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WETZSTEIN: Making the case for teen marriages
I recently wrote about the issue of teen marriage in light of the brouhaha over Alaska Gov. Sarah Palin’s 17-year-old daughter Bristol, who is pregnant and planning to marry the baby’s 18-year-old father.
In my round of interviews exploring the pros and cons of marrying young, I got quite a lengthy response from Pastor Mark Gungor about the foolishness of advocating “delayed matrimony” for all.
Certainly, people should take time to find a mate they feel connected to and compatible with, says Mr. Gungor, author of “Laugh Your Way to a Better Marriage,” published this year.
“That being said, I think finding someone to journey with in marriage is the slenderest part of a life-long relational journey,” he writes. “A great marriage is mostly about two people committing to each other and then employing principles such as love, acceptance, patience, forgiveness, sacrifice and unselfishness, to enrich that committed relationship.”
In an e-mail conversation with me, Mr. Gungor makes a case for marrying young with the following observations:
• “Some of the most successful marriages in the world started with two teenagers. Indeed, it is difficult to reach 75 years of marriage if one waits till he is 30 to say ‘I do’ - you’re pretty much dead by then.”
• “Even biology challenges us to rethink delayed marriage. According to U.S. researchers who analyzed census data and information from genealogical records, children born when their mothers were under 25 were almost twice as likely to live to their 100th birthday and beyond, and University of Chicago husband-and-wife team Dr. Leonid Gavrilov and Dr. Natalia Gavrilova have shown that first-born children live longer than their younger siblings. It appears the two are linked, with older children living longer because their mothers are younger when they have them.”
• “Studies have also shown that it takes longer for older men to conceive. Starting in their 20s, men face steadily increasing chances of infertility. … ‘We [now] know the probability for certain types of DNA damage goes up with age, and we can give you a mathematical probability,’ said Andrew Wyrobek,” a researcher at the Lawrence Livermore National Laboratory in California.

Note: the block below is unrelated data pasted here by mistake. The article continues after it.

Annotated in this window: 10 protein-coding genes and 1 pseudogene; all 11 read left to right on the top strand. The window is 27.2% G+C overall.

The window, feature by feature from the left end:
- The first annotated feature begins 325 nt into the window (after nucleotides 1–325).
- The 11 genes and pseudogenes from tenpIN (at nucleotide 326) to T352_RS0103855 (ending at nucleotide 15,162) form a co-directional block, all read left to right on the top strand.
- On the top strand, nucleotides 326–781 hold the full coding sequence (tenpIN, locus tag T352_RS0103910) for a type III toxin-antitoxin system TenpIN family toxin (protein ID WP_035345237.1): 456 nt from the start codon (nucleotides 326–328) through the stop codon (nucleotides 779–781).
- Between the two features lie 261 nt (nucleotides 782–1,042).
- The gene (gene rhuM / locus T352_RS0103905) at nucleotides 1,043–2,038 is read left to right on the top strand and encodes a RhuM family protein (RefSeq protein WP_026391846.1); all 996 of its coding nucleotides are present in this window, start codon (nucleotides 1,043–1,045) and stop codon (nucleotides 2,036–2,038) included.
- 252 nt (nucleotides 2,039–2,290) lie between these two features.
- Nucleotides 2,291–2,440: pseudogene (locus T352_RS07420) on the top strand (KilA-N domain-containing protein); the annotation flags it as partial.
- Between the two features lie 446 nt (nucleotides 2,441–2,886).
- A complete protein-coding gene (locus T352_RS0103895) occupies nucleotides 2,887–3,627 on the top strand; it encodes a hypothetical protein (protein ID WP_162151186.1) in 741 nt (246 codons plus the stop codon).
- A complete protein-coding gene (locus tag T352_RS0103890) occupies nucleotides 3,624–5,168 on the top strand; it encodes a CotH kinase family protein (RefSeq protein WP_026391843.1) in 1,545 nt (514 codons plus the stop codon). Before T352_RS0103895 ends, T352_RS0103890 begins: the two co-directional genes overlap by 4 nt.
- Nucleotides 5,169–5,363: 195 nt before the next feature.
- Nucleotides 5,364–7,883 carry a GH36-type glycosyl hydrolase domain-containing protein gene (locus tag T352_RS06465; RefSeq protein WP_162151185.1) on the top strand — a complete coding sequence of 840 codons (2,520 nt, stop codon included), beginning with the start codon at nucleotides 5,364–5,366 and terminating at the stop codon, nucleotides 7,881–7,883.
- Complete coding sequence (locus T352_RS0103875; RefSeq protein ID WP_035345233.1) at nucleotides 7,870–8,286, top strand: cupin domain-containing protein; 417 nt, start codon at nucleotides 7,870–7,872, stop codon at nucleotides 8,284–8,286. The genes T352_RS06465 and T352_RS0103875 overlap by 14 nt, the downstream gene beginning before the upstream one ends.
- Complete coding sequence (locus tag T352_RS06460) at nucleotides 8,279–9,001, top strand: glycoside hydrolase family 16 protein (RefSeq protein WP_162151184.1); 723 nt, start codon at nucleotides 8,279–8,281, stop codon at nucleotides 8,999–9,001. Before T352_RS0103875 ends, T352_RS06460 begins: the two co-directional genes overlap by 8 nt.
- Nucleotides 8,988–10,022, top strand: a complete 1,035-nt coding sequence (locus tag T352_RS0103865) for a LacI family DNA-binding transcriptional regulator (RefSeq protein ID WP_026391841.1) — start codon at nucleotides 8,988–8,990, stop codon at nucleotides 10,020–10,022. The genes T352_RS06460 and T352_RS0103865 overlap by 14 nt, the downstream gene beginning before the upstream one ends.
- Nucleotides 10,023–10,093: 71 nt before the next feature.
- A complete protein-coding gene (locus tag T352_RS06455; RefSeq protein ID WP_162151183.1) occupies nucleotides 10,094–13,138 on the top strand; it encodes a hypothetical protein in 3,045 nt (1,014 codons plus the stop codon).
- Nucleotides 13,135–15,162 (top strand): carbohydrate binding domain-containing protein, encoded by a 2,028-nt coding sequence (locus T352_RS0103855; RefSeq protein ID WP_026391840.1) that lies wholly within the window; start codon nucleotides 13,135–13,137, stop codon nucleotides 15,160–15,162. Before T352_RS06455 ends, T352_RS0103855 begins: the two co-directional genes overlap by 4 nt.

• “‘The traditional markers of manhood - leaving home, getting an education, starting a family and starting work - have moved downfield as the passage from adolescence to adulthood has evolved,’ says Michael Kimmel, author of ‘Guyland.’ For instance, in 1960, almost 70 percent of men had reached these milestones by the age of 30; today, less than a third of males can say the same.”
• “We know that sexual activity before marriage increases the likelihood of a divorce. We also know that couples who live together also have an even higher rate of divorce. But then we tell young people today that they should wait till they are almost 30 to marry - an age that will most likely guarantee they will have been already sexually active or even living with someone.”
• “Mormons bring an interesting perspective to marriage. Only 6 percent of those who follow the demands surrounding a temple marriage end up in divorce. … Leaders claim it’s that the church requires the candidates for marriage to be people of character - people who stick to their commitments of love and of asking for help if they need it. What is so striking is that many of these marriages happen between couples still in their teens!”
• “Those who delay marriage (and subsequently child-rearing) are denying themselves one of the greatest joys men and women have cherished for millennia - to participate in the lives of their grandchildren.”
• “No matter what the statisticians say, marriages do not fail because of age, money or education. … Marriages fail for one reason and one reason only - one or both people become selfish. To imply that young, poor or high-school graduates are incapable of real commitment is an insult. I find it curious that we have young, poor high-school graduates fighting for our interests overseas with great commitment - some giving the very last measure of commitment by sacrificing their very lives for their fellow soldiers.”
• “Someday historians will write of the end of Western civilization. I am sure that our propensity for selfishness and narcissistic behaviors is what they will point to as the reason for our demise. Advocating for delayed marriage will be just one more reason we will succeed in destroying ourselves from within.”
• E-mail cwetzstein@ washingtontimes.com.
About the Author
Cheryl Wetzstein covers family and social issues as a national reporter for The Washington Times. She has been a reporter for three decades, working in New York City and Washington, D.C. Since joining The Washington Times in 1985, she has been a features writer, environmental and consumer affairs reporter, and assistant business editor.
Beginning in 1994, Mrs. Wetzstein worked exclusively ...
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